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From a historical view, there was a time when alarm, even a run-to-the-hills psychology, made sense in reaction to a disease appearing on our shores.
As I write this post, it has been about three weeks since Thomas Duncan was diagnosed with Ebola in Texas. The media and political hysteria that has ensued in this country is amazing, statistically and historically. Unlike, say, tuberculosis or the flu, it is extremely hard to get infected with Ebola unless one is caring, without adequate protection, for an actively ill patient. Consider that none of the people who were living with Duncan show symptoms.
One person, Duncan himself, has died from Ebola in the United States in these three weeks. In contrast, during an average three-week period in the United States: 35 people die from tuberculosis; 3,200 from influenza and pneumonia (500 of those people under 65 years of age); 1,100 from suicide by gun; 650 from homicide by gun; 1,000 by alcoholic cirrhosis; and 1,900 by motor vehicle accident. These deaths are not only vastly more numerous, they are much more contagious, either in a medical sense or in a sociological sense. Where are screaming headlines for those risks?
So much for the statistics. From an historical view, there was a time when alarm, even a run-to-the-hills psychology, made sense in reaction to a disease appearing on our shores. We do not live in such times now.
In the summers of the 1790s, when yellow fever—spread by mosquitoes, but who knew?—swept through Philadelphia, elites, including new President George Washington in 1793, fled upland to the village of Germantown. Absent an understanding of the disease, fleeing made sense. Over those years, the village developed as a summer retreat to escape disease and then later a year-round town.
In 1832, residents of Schenectady noted reports of cholera in England and its arrival in downstate New York and then tracked its advance upstate. Understanding little about cholera—typically transmitted by drinking water contaminated by human feces with the bacteria, but who knew?—civic leaders mobilized citizens to clean the streets, experiment with chlorine or vinegar disinfectants, reform their personal habits, and join in prayer. In the end, forty out of the town’s 5,000 residents died. New York City, further south, suffered far worse. Tens of thousands of the well-to-do fled Manhattan. “The roads, in all directions, were lined with well-filled stagecoaches, livery coaches, private vehicles, and equestrians, all panic-struck, fleeing the city” and filling up farm homes for miles around. Over 3,500 of those who did not or could not flee, largely poor, immigrant, and black New Yorkers, died. On the Illinois frontier, federal troops carried cholera into communities which were already beset by seasonal epidemics. The cholera epidemic lasted there into 1834; deaths mounted so rapidly that sometimes two bodies shared a blanket for a coffin.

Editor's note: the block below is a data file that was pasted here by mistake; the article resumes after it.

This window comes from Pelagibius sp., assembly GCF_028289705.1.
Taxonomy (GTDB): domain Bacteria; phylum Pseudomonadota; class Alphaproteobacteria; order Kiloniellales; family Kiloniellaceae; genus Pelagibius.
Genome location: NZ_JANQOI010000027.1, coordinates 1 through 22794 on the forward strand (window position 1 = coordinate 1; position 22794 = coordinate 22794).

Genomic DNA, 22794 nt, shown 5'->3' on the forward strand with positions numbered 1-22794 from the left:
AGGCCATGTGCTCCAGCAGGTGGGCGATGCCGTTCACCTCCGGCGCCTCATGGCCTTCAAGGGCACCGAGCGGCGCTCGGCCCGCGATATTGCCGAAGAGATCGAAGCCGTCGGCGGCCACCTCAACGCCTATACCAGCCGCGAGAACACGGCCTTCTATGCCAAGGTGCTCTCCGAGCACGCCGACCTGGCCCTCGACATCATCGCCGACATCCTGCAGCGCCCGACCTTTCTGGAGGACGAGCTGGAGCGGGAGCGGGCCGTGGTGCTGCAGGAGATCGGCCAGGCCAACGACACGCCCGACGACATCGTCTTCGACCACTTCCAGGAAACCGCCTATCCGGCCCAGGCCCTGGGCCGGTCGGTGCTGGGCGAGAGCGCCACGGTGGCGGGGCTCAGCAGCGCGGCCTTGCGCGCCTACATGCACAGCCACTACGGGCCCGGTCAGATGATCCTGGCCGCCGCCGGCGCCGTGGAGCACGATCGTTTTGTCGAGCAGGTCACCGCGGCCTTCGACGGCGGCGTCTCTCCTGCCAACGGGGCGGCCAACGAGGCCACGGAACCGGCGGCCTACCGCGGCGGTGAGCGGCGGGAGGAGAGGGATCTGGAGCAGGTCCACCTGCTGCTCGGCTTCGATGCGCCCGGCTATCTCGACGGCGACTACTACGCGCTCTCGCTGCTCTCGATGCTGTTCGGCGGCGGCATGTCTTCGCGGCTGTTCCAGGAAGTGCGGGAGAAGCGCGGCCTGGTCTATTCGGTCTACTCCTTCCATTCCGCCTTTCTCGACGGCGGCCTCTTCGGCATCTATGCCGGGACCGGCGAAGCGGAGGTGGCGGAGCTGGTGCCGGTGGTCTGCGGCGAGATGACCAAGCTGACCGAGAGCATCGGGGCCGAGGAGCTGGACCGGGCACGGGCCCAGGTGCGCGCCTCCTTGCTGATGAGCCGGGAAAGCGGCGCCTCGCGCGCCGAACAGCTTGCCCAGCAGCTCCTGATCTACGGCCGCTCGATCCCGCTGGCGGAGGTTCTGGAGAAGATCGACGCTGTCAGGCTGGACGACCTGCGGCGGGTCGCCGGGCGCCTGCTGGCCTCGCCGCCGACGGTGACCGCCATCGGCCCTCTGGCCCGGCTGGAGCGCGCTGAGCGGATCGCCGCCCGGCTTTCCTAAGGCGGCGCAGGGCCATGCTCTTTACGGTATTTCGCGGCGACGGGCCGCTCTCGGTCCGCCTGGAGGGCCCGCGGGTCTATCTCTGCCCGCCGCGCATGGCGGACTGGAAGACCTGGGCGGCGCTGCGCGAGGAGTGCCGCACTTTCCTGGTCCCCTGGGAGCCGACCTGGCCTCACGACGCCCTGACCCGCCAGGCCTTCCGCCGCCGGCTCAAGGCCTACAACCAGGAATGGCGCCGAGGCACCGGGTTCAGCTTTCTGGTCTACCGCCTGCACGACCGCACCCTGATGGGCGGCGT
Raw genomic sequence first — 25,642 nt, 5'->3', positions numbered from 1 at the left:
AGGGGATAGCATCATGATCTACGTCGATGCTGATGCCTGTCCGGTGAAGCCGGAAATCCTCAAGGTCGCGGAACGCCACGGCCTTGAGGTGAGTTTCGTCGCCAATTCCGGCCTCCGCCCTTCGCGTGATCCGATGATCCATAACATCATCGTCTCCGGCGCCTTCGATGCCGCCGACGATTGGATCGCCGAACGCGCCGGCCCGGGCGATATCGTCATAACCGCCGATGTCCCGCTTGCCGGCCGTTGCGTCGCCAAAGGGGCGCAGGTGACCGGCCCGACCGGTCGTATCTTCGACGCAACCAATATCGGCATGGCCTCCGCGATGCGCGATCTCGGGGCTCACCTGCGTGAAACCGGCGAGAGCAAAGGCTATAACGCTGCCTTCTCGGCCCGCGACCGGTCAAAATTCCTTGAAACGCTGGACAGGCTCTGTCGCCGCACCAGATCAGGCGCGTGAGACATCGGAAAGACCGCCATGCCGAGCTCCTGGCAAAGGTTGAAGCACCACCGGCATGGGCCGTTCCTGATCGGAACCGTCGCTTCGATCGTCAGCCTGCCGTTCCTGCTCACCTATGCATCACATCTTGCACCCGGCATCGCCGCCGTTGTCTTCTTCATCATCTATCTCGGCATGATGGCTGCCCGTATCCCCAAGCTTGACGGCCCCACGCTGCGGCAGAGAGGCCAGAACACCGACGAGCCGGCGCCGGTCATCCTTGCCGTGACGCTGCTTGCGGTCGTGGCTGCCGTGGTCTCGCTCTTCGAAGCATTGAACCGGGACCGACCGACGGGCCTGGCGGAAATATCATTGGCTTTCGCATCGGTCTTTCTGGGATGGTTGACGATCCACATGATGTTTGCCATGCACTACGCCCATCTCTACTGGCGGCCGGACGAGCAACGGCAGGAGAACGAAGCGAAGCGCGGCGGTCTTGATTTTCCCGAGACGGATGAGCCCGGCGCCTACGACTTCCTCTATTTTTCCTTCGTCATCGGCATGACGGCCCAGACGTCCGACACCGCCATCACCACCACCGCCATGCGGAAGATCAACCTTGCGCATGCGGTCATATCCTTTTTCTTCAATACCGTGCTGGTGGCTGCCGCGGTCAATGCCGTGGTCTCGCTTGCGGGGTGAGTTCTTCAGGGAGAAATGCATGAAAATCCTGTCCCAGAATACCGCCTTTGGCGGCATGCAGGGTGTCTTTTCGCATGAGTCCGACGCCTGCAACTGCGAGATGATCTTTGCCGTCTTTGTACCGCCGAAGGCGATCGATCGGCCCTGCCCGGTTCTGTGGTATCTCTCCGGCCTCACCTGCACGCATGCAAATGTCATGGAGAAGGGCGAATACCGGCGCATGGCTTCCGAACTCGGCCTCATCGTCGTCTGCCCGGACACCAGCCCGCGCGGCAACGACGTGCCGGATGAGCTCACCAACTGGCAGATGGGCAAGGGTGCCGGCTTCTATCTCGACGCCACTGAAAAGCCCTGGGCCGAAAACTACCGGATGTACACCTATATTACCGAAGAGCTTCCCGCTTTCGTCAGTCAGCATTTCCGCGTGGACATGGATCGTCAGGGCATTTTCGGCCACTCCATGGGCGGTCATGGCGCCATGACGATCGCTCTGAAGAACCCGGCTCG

Over the next sixty-plus years, the threats diminished. Helped by an emerging understanding of disease, local governments developed public sanitation. They built or expanded water-delivery systems, sewer complexes, and waste-treatment facilities; purified drinking water; drained stagnant pools to rid mosquitoes; and cleaned the streets of offal and ordure. As always, some residents benefited before others, but eventually the projects vastly reduced water- and waste-borne bacteria for virtually all townspeople.
These public initiatives, along with improving personal hygiene and sanitation, sharply reduced the toll of epidemics. In 1892, cholera once again arrived in New York City; it had already killed many thousands in Europe and dozens of passengers on arriving ships. The city’s health authorities quickly diagnosed the disease, quarantined the ill, disinfected homes, and cleaned the streets. In the end, only nine New Yorkers died. Epidemics did not disappear—the 1918–19 influenza pandemic took about 500 lives in Schenectady alone, 500,000 or more in the nation—but overall death rates from infectious diseases, especially for the youngest, dropped substantially. Even the AIDS epidemic has been, by historical standards, a minor killer. In 1900, about one of every 500 Americans died of tuberculosis; by the end of the century only about one of 6,000 Americans was even diagnosed with AIDS.
The historical lessons here are that, while alarm and drastic emergency actions are needed in a few West African countries, the United States has the expertise and the resources to contain this kind of infectious disease. Whether we have the same—and whether we have the will—to contain the much greater killers like alcoholism, firearm use, and motor vehicles is another story.
 Calculated from 2011 mortality statistics here (pdf).
 This post largely draws on Ch. 2 of Made in America. The Germantown story can be found in Wolf, Urban Village, and the Schenectady story in Wells, Facing the ‘King of Terrors.’
(Re-posted on The Berkeley Blog on October 22, 2014.)
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